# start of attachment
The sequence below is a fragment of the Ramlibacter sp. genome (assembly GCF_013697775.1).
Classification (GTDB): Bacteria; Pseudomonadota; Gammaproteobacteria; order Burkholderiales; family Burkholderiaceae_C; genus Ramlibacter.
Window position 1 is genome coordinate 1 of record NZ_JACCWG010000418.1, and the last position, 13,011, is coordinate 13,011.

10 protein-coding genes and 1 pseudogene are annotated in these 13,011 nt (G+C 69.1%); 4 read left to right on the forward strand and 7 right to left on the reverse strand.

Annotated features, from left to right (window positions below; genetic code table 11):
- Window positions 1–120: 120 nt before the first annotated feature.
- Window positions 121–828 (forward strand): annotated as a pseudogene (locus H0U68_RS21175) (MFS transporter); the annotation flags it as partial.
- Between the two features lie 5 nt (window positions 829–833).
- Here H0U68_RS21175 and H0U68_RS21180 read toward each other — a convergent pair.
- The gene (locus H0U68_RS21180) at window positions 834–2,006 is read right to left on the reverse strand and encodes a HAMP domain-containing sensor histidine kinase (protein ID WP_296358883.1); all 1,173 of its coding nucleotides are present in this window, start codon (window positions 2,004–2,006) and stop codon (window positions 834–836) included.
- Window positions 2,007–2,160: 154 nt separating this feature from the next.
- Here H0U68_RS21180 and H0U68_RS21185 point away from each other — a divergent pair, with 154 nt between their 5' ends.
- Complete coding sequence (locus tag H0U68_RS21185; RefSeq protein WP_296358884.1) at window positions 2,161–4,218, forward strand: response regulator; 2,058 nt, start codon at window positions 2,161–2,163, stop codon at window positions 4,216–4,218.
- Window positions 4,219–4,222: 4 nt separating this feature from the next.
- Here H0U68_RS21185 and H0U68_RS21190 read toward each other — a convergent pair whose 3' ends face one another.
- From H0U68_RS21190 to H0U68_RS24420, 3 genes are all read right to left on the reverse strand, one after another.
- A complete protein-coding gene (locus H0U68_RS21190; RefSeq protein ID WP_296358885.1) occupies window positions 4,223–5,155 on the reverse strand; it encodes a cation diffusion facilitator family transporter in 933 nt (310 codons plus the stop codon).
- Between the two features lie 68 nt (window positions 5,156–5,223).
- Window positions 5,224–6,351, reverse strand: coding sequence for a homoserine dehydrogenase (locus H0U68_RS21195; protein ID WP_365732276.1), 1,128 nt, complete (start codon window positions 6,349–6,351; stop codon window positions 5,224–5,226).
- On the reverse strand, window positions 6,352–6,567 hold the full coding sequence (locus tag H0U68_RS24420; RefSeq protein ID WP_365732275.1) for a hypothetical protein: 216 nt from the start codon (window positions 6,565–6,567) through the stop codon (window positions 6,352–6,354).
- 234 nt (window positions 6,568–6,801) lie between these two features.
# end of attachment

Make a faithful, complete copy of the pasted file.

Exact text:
The sequence below is a fragment of the Ramlibacter sp. genome (assembly GCF_013697775.1).
Classification (GTDB): Bacteria; Pseudomonadota; Gammaproteobacteria; order Burkholderiales; family Burkholderiaceae_C; genus Ramlibacter.
Window position 1 is genome coordinate 1 of record NZ_JACCWG010000418.1, and the last position, 13,011, is coordinate 13,011.

10 protein-coding genes and 1 pseudogene are annotated in these 13,011 nt (G+C 69.1%); 4 read left to right on the forward strand and 7 right to left on the reverse strand.

Annotated features, from left to right (window positions below; genetic code table 11):
- Window positions 1–120: 120 nt before the first annotated feature.
- Window positions 121–828 (forward strand): annotated as a pseudogene (locus H0U68_RS21175) (MFS transporter); the annotation flags it as partial.
- Between the two features lie 5 nt (window positions 829–833).
- Here H0U68_RS21175 and H0U68_RS21180 read toward each other — a convergent pair.
- The gene (locus H0U68_RS21180) at window positions 834–2,006 is read right to left on the reverse strand and encodes a HAMP domain-containing sensor histidine kinase (protein ID WP_296358883.1); all 1,173 of its coding nucleotides are present in this window, start codon (window positions 2,004–2,006) and stop codon (window positions 834–836) included.
- Window positions 2,007–2,160: 154 nt separating this feature from the next.
- Here H0U68_RS21180 and H0U68_RS21185 point away from each other — a divergent pair, with 154 nt between their 5' ends.
- Complete coding sequence (locus tag H0U68_RS21185; RefSeq protein WP_296358884.1) at window positions 2,161–4,218, forward strand: response regulator; 2,058 nt, start codon at window positions 2,161–2,163, stop codon at window positions 4,216–4,218.
- Window positions 4,219–4,222: 4 nt separating this feature from the next.
- Here H0U68_RS21185 and H0U68_RS21190 read toward each other — a convergent pair whose 3' ends face one another.
- From H0U68_RS21190 to H0U68_RS24420, 3 genes are all read right to left on the reverse strand, one after another.
- A complete protein-coding gene (locus H0U68_RS21190; RefSeq protein ID WP_296358885.1) occupies window positions 4,223–5,155 on the reverse strand; it encodes a cation diffusion facilitator family transporter in 933 nt (310 codons plus the stop codon).
- Between the two features lie 68 nt (window positions 5,156–5,223).
- Window positions 5,224–6,351, reverse strand: coding sequence for a homoserine dehydrogenase (locus H0U68_RS21195; protein ID WP_365732276.1), 1,128 nt, complete (start codon window positions 6,349–6,351; stop codon window positions 5,224–5,226).
- On the reverse strand, window positions 6,352–6,567 hold the full coding sequence (locus tag H0U68_RS24420; RefSeq protein ID WP_365732275.1) for a hypothetical protein: 216 nt from the start codon (window positions 6,565–6,567) through the stop codon (window positions 6,352–6,354).
- 234 nt (window positions 6,568–6,801) lie between these two features.